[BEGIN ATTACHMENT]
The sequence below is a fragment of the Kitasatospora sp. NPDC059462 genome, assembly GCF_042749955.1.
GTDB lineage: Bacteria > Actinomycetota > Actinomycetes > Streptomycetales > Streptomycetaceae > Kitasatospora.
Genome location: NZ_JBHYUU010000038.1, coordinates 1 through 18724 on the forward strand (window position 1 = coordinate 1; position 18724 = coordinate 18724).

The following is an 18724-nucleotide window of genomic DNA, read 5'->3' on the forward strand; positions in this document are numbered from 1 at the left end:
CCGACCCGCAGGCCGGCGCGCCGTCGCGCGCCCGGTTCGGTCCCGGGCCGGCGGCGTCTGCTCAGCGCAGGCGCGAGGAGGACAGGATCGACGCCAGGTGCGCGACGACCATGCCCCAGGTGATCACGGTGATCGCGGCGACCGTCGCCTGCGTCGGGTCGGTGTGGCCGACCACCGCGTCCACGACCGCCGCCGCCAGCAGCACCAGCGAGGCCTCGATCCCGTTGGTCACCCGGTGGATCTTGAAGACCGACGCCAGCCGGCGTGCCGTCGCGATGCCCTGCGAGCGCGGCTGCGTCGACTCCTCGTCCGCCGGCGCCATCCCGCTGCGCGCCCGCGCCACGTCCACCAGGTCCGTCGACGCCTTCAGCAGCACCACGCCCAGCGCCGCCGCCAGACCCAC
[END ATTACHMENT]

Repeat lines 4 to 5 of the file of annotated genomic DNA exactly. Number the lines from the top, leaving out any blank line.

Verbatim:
The following is an 18724-nucleotide window of genomic DNA, read 5'->3' on the forward strand; positions in this document are numbered from 1 at the left end:
CCGACCCGCAGGCCGGCGCGCCGTCGCGCGCCCGGTTCGGTCCCGGGCCGGCGGCGTCTGCTCAGCGCAGGCGCGAGGAGGACAGGATCGACGCCAGGTGCGCGACGACCATGCCCCAGGTGATCACGGTGATCGCGGCGACCGTCGCCTGCGTCGGGTCGGTGTGGCCGACCACCGCGTCCACGACCGCCGCCGCCAGCAGCACCAGCGAGGCCTCGATCCCGTTGGTCACCCGGTGGATCTTGAAGACCGACGCCAGCCGGCGTGCCGTCGCGATGCCCTGCGAGCGCGGCTGCGTCGACTCCTCGTCCGCCGGCGCCATCCCGCTGCGCGCCCGCGCCACGTCCACCAGGTCCGTCGACGCCTTCAGCAGCACCACGCCCAGCGCCGCCGCCAGACCCAC